Raincoat

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A child wearing a yellow raincoat with hood

A raincoat or slicker is a waterproof or water-resistant coat worn to protect the body from rain. The term rain jacket is sometimes used to refer to raincoats that are waist length. A rain jacket may be combined with a pair of rain pants to make a rain suit.

Modern raincoats are often constructed of breathable, waterproof fabrics such as Gore-Tex or Tyvek and coated nylons. These fabrics allow some air to pass through, allowing the garment to 'breathe' so that sweat vapour can escape. The amount of pouring rain a raincoat can handle is sometimes measured in the unit millimeters, water gauge.

History[edit]

Raincoats go back into antiquity in ancient China.[1][2] The earliest forms of Chinese constraints were made of straw and bamboo.[3][4] In Mandarin Chinese, the characters for "Suo-yi" (簑衣) mean "straw raincoat".[5] The coat was worn by farmers, fishermen and manual laborers as a protection from the sunlight, mud and rain while toiling in the dirt.[6] Straw rain capes were described in numerous poems and articles across various Chinese dynasties. By the medieval Tang and Song Dynasties, the Chinese used sedge for making rain capes as it was chosen for its smooth surface and hollow structure to repel water.[7] As earlier forms of Chinese raincoats were stiff and heavy, the Chinese eventually devised new approaches to design raincoats as time went on. One method the Chinese was to rub vegetable with silk as silk was lightweight and vegetable oil was prime material for waterproofing.[8][9] In addition, the Chinese incorporated newer types of grasses and tree leaves into their designs to create a coat that was more water resistant while concurrently being more lightweight than their earlier straw rain cape designs.[10][11]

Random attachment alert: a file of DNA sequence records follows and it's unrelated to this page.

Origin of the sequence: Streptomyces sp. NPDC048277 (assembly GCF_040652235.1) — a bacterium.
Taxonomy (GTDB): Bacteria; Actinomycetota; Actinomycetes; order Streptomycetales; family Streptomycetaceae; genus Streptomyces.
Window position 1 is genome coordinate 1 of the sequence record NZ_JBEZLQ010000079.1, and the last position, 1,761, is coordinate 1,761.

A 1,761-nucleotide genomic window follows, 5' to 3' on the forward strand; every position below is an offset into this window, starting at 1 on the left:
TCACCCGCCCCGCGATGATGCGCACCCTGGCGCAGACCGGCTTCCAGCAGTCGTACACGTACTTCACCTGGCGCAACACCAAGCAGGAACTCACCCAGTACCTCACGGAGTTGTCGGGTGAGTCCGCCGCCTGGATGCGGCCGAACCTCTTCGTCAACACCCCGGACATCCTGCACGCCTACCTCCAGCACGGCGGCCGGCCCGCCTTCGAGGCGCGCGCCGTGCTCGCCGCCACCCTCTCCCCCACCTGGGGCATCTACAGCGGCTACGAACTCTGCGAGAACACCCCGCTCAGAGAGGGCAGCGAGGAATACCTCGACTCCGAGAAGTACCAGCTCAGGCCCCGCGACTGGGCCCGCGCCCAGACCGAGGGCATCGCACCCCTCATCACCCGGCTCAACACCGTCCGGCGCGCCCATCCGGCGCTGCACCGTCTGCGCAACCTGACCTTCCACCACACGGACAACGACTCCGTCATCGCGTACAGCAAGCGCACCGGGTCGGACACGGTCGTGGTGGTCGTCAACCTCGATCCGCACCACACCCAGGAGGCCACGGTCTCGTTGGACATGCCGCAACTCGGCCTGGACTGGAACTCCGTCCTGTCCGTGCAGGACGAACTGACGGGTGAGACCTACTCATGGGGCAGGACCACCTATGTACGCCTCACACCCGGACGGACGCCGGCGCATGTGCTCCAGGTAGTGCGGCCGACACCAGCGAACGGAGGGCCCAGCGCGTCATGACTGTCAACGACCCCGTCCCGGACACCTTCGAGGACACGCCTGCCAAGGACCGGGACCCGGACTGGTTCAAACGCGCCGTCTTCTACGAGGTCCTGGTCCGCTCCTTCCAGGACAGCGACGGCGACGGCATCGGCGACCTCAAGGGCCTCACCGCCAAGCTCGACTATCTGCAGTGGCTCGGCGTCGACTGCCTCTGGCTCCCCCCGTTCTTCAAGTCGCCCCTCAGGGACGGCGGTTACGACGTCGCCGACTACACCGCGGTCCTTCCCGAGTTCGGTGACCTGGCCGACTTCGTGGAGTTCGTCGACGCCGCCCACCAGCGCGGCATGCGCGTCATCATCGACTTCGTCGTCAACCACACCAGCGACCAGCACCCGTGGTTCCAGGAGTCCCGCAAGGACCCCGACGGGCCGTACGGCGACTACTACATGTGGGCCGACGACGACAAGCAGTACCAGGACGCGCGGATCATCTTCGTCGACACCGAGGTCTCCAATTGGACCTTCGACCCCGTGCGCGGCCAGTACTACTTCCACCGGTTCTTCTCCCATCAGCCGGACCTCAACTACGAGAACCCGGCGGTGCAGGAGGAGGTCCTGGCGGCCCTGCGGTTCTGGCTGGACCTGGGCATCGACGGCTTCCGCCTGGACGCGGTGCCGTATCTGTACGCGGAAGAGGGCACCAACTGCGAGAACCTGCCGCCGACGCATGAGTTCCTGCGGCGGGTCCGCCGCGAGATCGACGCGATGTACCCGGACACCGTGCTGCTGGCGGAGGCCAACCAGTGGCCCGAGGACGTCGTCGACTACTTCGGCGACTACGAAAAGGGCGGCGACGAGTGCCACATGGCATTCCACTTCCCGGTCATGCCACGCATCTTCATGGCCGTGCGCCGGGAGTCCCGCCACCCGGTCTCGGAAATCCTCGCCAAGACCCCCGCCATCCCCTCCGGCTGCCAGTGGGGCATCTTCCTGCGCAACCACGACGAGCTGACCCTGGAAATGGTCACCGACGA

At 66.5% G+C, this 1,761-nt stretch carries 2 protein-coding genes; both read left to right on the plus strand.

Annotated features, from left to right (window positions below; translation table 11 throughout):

The first modern waterproof raincoat was created following the patent by Scottish chemist Charles Macintosh in 1824 of new tarpaulin fabric, described by him as "India rubber cloth," and made by sandwiching a core of rubber softened by naphtha in two pieces of fabric.[12][13]

Styles[edit]

References[edit]

  1. ^ Challen, Paul (2004). Life in Ancient China. Crabtree Publishing. p. 28. ISBN 978-0778720676. 
  2. ^ Burns, Hilary. "From Barestems Exhibition". Basketry & Beyond. 
  3. ^ 北京旅游网 (May 20, 2014). "The History of Raincoats in Ancient China". Beijing Municipal Commission of Tourism Development. 
  4. ^ Perkins, Dorothy (1998). Encyclopedia of China: History and Culture. Routledge. p. 24. ISBN 978-1579581107. 
  5. ^ Zhu, Ruixi; Zhang, Bangwei; Cai, Chongbang; Wang, Zengyu (2016). A Social History of Middle-Period China: The Song, Liao, Western Xia and Jin Dynasties. Cambridge University Press (published December 22, 2016). p. 20. ISBN 978-1107167865. 
  6. ^ Sheth, Jagdish (2017). Genes, Climate, and Consumption Culture: Connecting the Dots. Emerald Group. ISBN 978-1787434127. 
  7. ^ "History of Raincoats". Going In Style. September 25, 2013. 
  8. ^ Siler, Wes (February 5, 2015). "The History of Rain Jacket Tech, From Intestines To Gore-Tex". Gizmodo. 
  9. ^ "History of Raincoats". Going In Style. September 25, 2013. 
  10. ^ Siler, Wes (February 5, 2015). "The History of Rain Jacket Tech, From Intestines To Gore-Tex". Gizmodo. 
  11. ^ "History of Raincoats". Going In Style. September 25, 2013. 
  12. ^ "Charles Macintosh: Chemist who invented the world-famous waterproof raincoat". The Independent. 30 December 2016. 
  13. ^ "History of the Raincoat". http://fashion-history.lovetoknow.com/clothing-types-styles/history-raincoat. 15 January 2017. 

External links[edit]

  • The dictionary definition of raincoat at Wiktionary
  • Media related to Raincoats at Wikimedia Commons